Duffield, Rob ; Coutts, Aaron J. / Fatigue and the regulation of exercise intensity during team sport matches. Regulation of Fatigue in Exercise. editor / Frank E Marino. 7. ed. USA : Nova Publishers, 2011. pp. 117-136
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Duffield, R & Coutts, AJ 2011, Fatigue and the regulation of exercise intensity during team sport matches. in FE Marino (ed.), Regulation of Fatigue in Exercise. 7 edn, Nova Publishers, USA, pp. 117-136.

Fatigue and the regulation of exercise intensity during team sport matches. / Duffield, Rob; Coutts, Aaron J.

Regulation of Fatigue in Exercise. ed. / Frank E Marino. 7. ed. USA : Nova Publishers, 2011. p. 117-136.

Research output: Book chapter/Published conference paperChapter (peer-reviewed)

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AB - Accordingly, from a collection of game-based data for a range of team sports, it is possible to develop a more ecologically valid description of the influence of transient and absolute fatigue, or more aptly, the regulation of exercise intensity. This chapter will discuss game-based data on the motion characteristics of players, along with a range of physiological data collected from 'real-world' settings. To supplement this, using hot environmental conditions as an example, further analysis of how changing environments affect the regulation of exercise patterns will also be addressed. Finally, from these respective collections of data, the role and influence of potential mechanism highlighted by laboratory evidence will be discussed. As such, this chapter will examine the patterns of exercise regulation and postulate on the possible underlying mechanisms responsible for fatigue during team sport exercise.Despite the engaging discussion concerning the mechanisms of fatigue during exercise, one common theme seems apparent; that the underlying mechanisms are intensity and duration dependent. As expected, the debate regarding the definition, presence and mechanisms of exercise-induced fatigue centres heavily on findings of laboratory investigations. However, presently there is little evidence from ecologically valid, field-based settings to support this laboratory evidence. From the view of the Exercise and Sports Sciences, a central tenant of the research into the mechanisms of fatigue is to transfer the findings back to an applied setting to understand exercise performance in the field. Accordingly, many laboratory studies have investigated mechanisms responsible for the amelioration or termination of exercise performance. However, particularly for team sports, the poor ecological validity of exercise protocols used restricts application of the findings to the field. Further, termination of exercise in the field is normally associated with the end of a game, rather than volitional exhaustion, reducing the application of laboratory findings to competition settings. Recently, the use of player tracking technology has increased the ease and resolution of collecting game-based data to understand movement patterns of team sport athletes. As such, from the growing body of literature it is possible to garner insight into the regulation of game-based exercise intensity and hence postulate as to the mechanisms responsible for the fluctuations in exercise patterns. Added to these findings are further game-based data of physiological responses and the effects of changing conditions on the resulting exercise patterns.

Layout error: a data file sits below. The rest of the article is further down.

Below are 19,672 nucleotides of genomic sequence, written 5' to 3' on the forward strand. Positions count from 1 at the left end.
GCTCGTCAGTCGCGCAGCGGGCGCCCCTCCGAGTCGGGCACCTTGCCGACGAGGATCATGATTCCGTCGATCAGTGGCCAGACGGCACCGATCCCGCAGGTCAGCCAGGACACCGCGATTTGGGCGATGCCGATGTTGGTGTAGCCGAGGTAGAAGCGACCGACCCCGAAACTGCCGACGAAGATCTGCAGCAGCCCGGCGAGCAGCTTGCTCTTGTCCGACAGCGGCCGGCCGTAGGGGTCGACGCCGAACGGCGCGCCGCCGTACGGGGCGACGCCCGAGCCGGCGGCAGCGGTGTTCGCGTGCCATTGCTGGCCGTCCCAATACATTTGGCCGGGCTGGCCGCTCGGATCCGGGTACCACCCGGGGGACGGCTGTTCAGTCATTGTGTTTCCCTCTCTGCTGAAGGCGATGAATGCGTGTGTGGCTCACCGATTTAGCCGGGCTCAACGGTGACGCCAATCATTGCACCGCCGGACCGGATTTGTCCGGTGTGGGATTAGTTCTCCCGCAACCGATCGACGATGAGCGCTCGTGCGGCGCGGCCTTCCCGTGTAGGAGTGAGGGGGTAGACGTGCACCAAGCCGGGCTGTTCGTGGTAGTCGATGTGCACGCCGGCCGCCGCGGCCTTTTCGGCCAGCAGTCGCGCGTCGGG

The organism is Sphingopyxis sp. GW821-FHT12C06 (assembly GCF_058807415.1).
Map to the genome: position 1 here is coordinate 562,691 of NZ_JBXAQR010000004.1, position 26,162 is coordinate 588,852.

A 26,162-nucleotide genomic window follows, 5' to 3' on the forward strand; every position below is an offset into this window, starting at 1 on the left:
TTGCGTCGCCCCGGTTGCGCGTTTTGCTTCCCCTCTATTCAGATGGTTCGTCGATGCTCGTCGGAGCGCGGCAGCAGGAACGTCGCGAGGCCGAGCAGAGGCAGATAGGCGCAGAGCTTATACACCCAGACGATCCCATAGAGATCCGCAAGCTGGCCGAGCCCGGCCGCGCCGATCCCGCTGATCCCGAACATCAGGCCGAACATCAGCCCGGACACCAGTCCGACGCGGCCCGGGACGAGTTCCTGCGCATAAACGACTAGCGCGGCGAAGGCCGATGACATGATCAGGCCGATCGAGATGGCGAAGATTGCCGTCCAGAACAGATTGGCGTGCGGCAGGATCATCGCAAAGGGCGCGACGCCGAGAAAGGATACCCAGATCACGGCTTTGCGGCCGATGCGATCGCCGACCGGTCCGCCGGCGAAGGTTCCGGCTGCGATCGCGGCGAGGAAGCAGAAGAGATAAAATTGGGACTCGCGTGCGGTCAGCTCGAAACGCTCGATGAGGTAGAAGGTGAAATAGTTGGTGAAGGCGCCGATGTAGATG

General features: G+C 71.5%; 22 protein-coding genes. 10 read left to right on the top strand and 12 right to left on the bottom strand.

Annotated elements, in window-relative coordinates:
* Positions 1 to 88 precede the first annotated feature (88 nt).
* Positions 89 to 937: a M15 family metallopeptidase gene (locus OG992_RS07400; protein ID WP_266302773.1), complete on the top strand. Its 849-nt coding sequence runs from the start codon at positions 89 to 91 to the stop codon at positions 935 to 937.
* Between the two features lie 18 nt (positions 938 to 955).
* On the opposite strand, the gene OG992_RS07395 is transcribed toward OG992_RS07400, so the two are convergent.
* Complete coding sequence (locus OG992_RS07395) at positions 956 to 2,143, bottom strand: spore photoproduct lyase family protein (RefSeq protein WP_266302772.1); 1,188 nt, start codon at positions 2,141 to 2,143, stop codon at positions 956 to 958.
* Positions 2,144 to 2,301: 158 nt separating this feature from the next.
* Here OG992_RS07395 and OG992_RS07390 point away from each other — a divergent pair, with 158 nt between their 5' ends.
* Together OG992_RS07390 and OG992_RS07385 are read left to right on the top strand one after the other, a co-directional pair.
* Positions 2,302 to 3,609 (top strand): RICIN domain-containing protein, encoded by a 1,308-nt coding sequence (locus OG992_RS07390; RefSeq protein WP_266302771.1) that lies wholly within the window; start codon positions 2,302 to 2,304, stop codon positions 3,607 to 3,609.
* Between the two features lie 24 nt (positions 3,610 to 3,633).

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Duffield R, Coutts AJ. Fatigue and the regulation of exercise intensity during team sport matches. In Marino FE, editor, Regulation of Fatigue in Exercise. 7 ed. USA: Nova Publishers. 2011. p. 117-136